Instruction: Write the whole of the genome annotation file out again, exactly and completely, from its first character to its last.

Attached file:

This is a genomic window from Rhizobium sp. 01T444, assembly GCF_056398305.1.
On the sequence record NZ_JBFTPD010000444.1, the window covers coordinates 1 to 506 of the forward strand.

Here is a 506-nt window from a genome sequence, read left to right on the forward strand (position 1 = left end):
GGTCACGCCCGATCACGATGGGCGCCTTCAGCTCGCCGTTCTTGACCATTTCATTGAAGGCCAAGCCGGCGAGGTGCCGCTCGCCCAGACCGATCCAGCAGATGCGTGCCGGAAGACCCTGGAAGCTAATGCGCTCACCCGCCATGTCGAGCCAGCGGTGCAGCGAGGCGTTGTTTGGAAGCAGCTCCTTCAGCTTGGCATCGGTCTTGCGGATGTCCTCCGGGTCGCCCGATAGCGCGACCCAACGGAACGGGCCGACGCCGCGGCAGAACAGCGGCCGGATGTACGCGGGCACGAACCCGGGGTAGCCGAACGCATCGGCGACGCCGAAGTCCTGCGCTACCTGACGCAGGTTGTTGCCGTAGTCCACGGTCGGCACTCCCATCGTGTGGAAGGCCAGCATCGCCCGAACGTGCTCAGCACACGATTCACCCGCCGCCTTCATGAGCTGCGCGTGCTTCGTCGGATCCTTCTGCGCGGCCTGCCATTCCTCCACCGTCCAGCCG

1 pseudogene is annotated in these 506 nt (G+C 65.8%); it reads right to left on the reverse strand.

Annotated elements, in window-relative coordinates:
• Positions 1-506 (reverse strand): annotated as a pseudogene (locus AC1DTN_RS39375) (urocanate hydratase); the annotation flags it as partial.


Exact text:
This is a genomic window from Rhizobium sp. 01T444, assembly GCF_056398305.1.
On the sequence record NZ_JBFTPD010000444.1, the window covers coordinates 1 to 506 of the forward strand.

Here is a 506-nt window from a genome sequence, read left to right on the forward strand (position 1 = left end):
GGTCACGCCCGATCACGATGGGCGCCTTCAGCTCGCCGTTCTTGACCATTTCATTGAAGGCCAAGCCGGCGAGGTGCCGCTCGCCCAGACCGATCCAGCAGATGCGTGCCGGAAGACCCTGGAAGCTAATGCGCTCACCCGCCATGTCGAGCCAGCGGTGCAGCGAGGCGTTGTTTGGAAGCAGCTCCTTCAGCTTGGCATCGGTCTTGCGGATGTCCTCCGGGTCGCCCGATAGCGCGACCCAACGGAACGGGCCGACGCCGCGGCAGAACAGCGGCCGGATGTACGCGGGCACGAACCCGGGGTAGCCGAACGCATCGGCGACGCCGAAGTCCTGCGCTACCTGACGCAGGTTGTTGCCGTAGTCCACGGTCGGCACTCCCATCGTGTGGAAGGCCAGCATCGCCCGAACGTGCTCAGCACACGATTCACCCGCCGCCTTCATGAGCTGCGCGTGCTTCGTCGGATCCTTCTGCGCGGCCTGCCATTCCTCCACCGTCCAGCCG

1 pseudogene is annotated in these 506 nt (G+C 65.8%); it reads right to left on the reverse strand.

Annotated elements, in window-relative coordinates:
• Positions 1-506 (reverse strand): annotated as a pseudogene (locus AC1DTN_RS39375) (urocanate hydratase); the annotation flags it as partial.